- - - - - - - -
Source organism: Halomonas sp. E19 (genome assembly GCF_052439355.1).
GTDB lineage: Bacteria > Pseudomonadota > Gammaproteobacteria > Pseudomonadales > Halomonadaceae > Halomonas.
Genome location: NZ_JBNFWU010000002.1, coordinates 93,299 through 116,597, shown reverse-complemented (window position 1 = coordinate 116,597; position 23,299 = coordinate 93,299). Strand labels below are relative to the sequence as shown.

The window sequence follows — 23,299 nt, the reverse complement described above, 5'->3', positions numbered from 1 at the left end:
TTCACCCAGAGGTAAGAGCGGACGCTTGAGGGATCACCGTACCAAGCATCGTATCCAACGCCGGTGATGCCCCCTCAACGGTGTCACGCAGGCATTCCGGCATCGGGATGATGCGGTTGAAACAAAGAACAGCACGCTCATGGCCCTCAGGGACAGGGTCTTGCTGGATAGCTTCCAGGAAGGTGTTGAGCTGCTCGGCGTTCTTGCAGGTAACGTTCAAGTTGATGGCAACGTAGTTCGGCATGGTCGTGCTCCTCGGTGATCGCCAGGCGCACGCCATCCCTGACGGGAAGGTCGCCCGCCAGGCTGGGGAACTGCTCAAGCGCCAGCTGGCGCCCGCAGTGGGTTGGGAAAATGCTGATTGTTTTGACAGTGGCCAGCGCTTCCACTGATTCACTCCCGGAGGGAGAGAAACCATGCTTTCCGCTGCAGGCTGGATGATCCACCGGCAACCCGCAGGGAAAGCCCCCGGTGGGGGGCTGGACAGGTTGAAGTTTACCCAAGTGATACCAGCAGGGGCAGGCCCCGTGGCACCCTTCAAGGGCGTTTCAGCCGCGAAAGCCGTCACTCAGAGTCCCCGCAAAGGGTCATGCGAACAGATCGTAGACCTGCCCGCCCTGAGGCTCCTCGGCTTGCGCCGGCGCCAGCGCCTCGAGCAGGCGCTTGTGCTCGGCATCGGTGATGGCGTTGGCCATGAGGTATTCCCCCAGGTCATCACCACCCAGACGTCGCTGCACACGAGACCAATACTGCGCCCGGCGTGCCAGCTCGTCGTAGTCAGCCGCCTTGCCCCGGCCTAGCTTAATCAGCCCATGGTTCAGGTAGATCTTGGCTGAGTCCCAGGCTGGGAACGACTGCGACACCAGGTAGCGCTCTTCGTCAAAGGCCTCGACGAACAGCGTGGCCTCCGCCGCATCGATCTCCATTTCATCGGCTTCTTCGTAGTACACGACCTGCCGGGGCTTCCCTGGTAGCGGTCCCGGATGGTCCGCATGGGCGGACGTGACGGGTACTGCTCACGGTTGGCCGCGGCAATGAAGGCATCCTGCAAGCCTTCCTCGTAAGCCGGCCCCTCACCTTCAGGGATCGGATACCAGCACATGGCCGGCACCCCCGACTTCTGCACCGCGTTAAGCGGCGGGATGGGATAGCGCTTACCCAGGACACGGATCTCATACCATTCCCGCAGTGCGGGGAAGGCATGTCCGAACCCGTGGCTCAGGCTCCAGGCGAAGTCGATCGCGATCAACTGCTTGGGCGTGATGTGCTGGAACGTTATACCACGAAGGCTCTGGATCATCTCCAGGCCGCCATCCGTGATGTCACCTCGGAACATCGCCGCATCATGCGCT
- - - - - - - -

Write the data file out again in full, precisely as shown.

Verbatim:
Source organism: Halomonas sp. E19 (genome assembly GCF_052439355.1).
GTDB lineage: Bacteria > Pseudomonadota > Gammaproteobacteria > Pseudomonadales > Halomonadaceae > Halomonas.
Genome location: NZ_JBNFWU010000002.1, coordinates 93,299 through 116,597, shown reverse-complemented (window position 1 = coordinate 116,597; position 23,299 = coordinate 93,299). Strand labels below are relative to the sequence as shown.

The window sequence follows — 23,299 nt, the reverse complement described above, 5'->3', positions numbered from 1 at the left end:
TTCACCCAGAGGTAAGAGCGGACGCTTGAGGGATCACCGTACCAAGCATCGTATCCAACGCCGGTGATGCCCCCTCAACGGTGTCACGCAGGCATTCCGGCATCGGGATGATGCGGTTGAAACAAAGAACAGCACGCTCATGGCCCTCAGGGACAGGGTCTTGCTGGATAGCTTCCAGGAAGGTGTTGAGCTGCTCGGCGTTCTTGCAGGTAACGTTCAAGTTGATGGCAACGTAGTTCGGCATGGTCGTGCTCCTCGGTGATCGCCAGGCGCACGCCATCCCTGACGGGAAGGTCGCCCGCCAGGCTGGGGAACTGCTCAAGCGCCAGCTGGCGCCCGCAGTGGGTTGGGAAAATGCTGATTGTTTTGACAGTGGCCAGCGCTTCCACTGATTCACTCCCGGAGGGAGAGAAACCATGCTTTCCGCTGCAGGCTGGATGATCCACCGGCAACCCGCAGGGAAAGCCCCCGGTGGGGGGCTGGACAGGTTGAAGTTTACCCAAGTGATACCAGCAGGGGCAGGCCCCGTGGCACCCTTCAAGGGCGTTTCAGCCGCGAAAGCCGTCACTCAGAGTCCCCGCAAAGGGTCATGCGAACAGATCGTAGACCTGCCCGCCCTGAGGCTCCTCGGCTTGCGCCGGCGCCAGCGCCTCGAGCAGGCGCTTGTGCTCGGCATCGGTGATGGCGTTGGCCATGAGGTATTCCCCCAGGTCATCACCACCCAGACGTCGCTGCACACGAGACCAATACTGCGCCCGGCGTGCCAGCTCGTCGTAGTCAGCCGCCTTGCCCCGGCCTAGCTTAATCAGCCCATGGTTCAGGTAGATCTTGGCTGAGTCCCAGGCTGGGAACGACTGCGACACCAGGTAGCGCTCTTCGTCAAAGGCCTCGACGAACAGCGTGGCCTCCGCCGCATCGATCTCCATTTCATCGGCTTCTTCGTAGTACACGACCTGCCGGGGCTTCCCTGGTAGCGGTCCCGGATGGTCCGCATGGGCGGACGTGACGGGTACTGCTCACGGTTGGCCGCGGCAATGAAGGCATCCTGCAAGCCTTCCTCGTAAGCCGGCCCCTCACCTTCAGGGATCGGATACCAGCACATGGCCGGCACCCCCGACTTCTGCACCGCGTTAAGCGGCGGGATGGGATAGCGCTTACCCAGGACACGGATCTCATACCATTCCCGCAGTGCGGGGAAGGCATGTCCGAACCCGTGGCTCAGGCTCCAGGCGAAGTCGATCGCGATCAACTGCTTGGGCGTGATGTGCTGGAACGTTATACCACGAAGGCTCTGGATCATCTCCAGGCCGCCATCCGTGATGTCACCTCGGAACATCGCCGCATCATGCGCT